Good Fairies

Perhaps the most radical transmutation is when a Nighthag becomes her opposite, changing from a fey exiled to Hades to one exalted to Elysium, her face radiant as a Nighthag’s is shrouded in gloom, her devilish horns replaced with an angelic halo, as she becomes a Fata Morgana. Fata Morgana use their powers of illusion to enter the thoughts of dreaming mortals, inspiring them to commit good deeds and shun the path of wickedness.

Relations With Hags 

The curious thing with fata is that, as fey, their relations with the hags, their wicked sisters, remain mostly unchanged. Hags hate each other, but hate fata even more, and the feeling is mutual, though hate might be too strong a word for the emotions of the goodly and sweet-tempered fata, who are merely severely disappointed with their unkind sisters and await their reform, making the hags hate them all the more. Fata may even be part of covens, hags hoping they give up their extreme change of heart or hoping that it’s part of a long game and cunning stratagem.

Birth Blessings

There is nothing a fata likes better than blessing a child, whether in the womb or at a birthday or other appropriate rite of passage, but their favorite, by far, is at a christening ceremony where they might even be named godparent. That said, there are few creatures more miserable than a hag in a coven with two fata who drag her along to christenings where they expect her to give the child blessings, which the hag must do, because of the obligations of fey etiquette.

Poetic Curses

Of course, fata being reform-minded and still fey, the curses dispensed by fata rival those dished out by hags, it’s only a matter of who is on the receiving end. Hags curse the good, fata curse the wicked, and both, being fey, will curse the rude and impolite who do not give them proper respect. A fata’s curse will match the sin it’s punishing. A boor might become a boar, a vain individual might become a literal peacock. Fata will remove a curse when they are satisfied the subject has repented their sin and learned their lesson.

Fata Names

Like hags, fata like homespun names and will happily share some of the same titles as hags, such as old, auntie, or granny, as well as all the common hag first names but prefer more pleasant-sounding last names. Any of the following names are appropriate for both fata and for hags masquerading as them.

D12           TitleFirst Name      Last Name
1Madam  Bertha Sugarplum
3Little  Millie  Miniver
4Goodie Hazel Gumdrops
5Godmother    Trudy Turtledove
6Missus  Sophie Brambleberry
7Frau Susie Snapdragon
8Dainty Dora  Honeybun
9Nanny Clara  Velvet
10Fairy  AnnieCandyfloss
11LaughingLucy Sweetwater

Shared Spellcasting (Coven Only)

While all three members of a fata coven are within 30 feet of one another, they can each cast the following spells from the wizard’s spell list but must share the spell slots among themselves:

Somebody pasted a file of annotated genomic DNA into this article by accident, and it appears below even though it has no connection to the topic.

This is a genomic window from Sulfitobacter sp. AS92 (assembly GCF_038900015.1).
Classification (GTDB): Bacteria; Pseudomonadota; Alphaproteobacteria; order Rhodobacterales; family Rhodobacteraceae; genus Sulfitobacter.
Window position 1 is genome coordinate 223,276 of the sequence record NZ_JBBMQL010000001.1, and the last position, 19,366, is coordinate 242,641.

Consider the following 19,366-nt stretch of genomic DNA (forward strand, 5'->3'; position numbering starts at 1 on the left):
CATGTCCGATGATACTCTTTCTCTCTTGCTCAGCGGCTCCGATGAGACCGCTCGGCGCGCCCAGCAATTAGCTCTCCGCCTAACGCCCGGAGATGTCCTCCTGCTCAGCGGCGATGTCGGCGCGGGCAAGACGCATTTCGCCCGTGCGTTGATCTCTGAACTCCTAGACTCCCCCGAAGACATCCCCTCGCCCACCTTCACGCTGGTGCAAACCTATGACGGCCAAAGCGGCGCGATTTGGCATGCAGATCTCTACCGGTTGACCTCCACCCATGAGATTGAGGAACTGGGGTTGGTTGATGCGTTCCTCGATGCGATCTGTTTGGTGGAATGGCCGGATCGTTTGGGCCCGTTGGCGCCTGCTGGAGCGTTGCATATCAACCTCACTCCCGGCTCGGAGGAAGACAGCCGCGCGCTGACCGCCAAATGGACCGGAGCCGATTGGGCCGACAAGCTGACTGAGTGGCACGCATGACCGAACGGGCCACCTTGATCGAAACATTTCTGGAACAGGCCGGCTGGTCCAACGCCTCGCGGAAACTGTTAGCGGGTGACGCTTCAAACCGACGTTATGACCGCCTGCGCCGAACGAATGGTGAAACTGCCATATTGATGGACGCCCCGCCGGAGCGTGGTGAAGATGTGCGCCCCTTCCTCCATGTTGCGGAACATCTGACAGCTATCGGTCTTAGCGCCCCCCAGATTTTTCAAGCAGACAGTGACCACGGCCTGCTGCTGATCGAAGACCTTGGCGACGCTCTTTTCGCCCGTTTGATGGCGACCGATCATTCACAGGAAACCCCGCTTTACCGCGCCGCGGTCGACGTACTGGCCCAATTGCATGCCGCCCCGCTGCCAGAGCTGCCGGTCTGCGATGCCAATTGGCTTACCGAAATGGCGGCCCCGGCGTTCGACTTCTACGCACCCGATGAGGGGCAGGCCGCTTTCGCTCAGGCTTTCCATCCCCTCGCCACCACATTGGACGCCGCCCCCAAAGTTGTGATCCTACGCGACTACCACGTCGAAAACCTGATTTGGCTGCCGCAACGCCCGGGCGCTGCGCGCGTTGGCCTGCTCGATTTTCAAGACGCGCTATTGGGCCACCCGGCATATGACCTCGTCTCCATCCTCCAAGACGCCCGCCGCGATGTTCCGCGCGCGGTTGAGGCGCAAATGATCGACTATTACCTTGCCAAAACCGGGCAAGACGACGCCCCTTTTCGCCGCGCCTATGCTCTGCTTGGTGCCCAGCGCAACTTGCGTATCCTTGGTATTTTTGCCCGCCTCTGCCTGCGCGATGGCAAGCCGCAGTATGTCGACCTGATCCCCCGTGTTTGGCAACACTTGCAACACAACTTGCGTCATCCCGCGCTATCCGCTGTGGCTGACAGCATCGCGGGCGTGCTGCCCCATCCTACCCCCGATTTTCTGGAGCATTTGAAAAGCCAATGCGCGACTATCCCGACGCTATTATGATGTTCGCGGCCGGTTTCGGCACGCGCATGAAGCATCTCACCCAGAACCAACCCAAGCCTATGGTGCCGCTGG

•         1st level (4 slots): charm person, identify
  •         2nd level (3 slots): locate object, suggestion 
  •         3rd level (3 slots): counterspell, phantom steed, remove curse
  •         4th level (3 slots): fabricate, polymorph
  •         5th level (2 slots): creation, seeming
  •         6th level (1 slot): true seeing

In the rare case of a mixed coven of fatas and hags, the spell list, fata or hag, is determined by the majority.

Fata Baubles

A fata coven can craft a magic item called a fata bauble, which is usually a doll, stuffed animal, hobby horse, or similar child’s toy, but occasionally a hand mirror, cameo brooch, or other small object that has or can show a face. The fata bauble is usually entrusted to a godchild or trusted servant. A fata in the coven can take an action to see what the fata bauble sees if the fata bauble is on the same plane of existence and may take the same action to speak through the fata bauble’s mouth. Spells cannot be cast through a fata bauble, but information may be conveyed. A fata bauble has AC 10, 1 hit point, and darkvision with a radius of 60 feet. If it is destroyed, each coven member takes 3d10 psychic damage and is blinded and struck dumb for 24 hours.

A fata coven can have only one fata bauble at a time and creating a new one requires all three members of the coven to perform a ritual. The ritual takes 1 hour, and the fata can’t perform it while blinded. During the ritual, if the fata take any action other than performing the ritual, they must start over.

Check out the Fata featured in our Books of Beasts!

Fata Arie

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Kevin Andrew Murphy writes short stories, plays, poems, novels, and roleplaying games. A long-standing contributor to Wild Cards (www.wildcardsworld.com), George R.R. Martin’s super-hero series, Kevin’s story for Mississippi Roll, “Find the Lady,” won the 2019 Darrell Award for Best Novella. On the gaming end, Kevin’s currently editor in chief for Savage Sign, the Savage Worlds roleplaying game magazine. Kevin’s next short story is “Anastasia’s Egg” coming out in October in Weird World War III edited by Sean Patrick Hazlett for Baen. A lifelong resident of California’s Bay Area, Kevin has recently relocated to Reno, Nevada.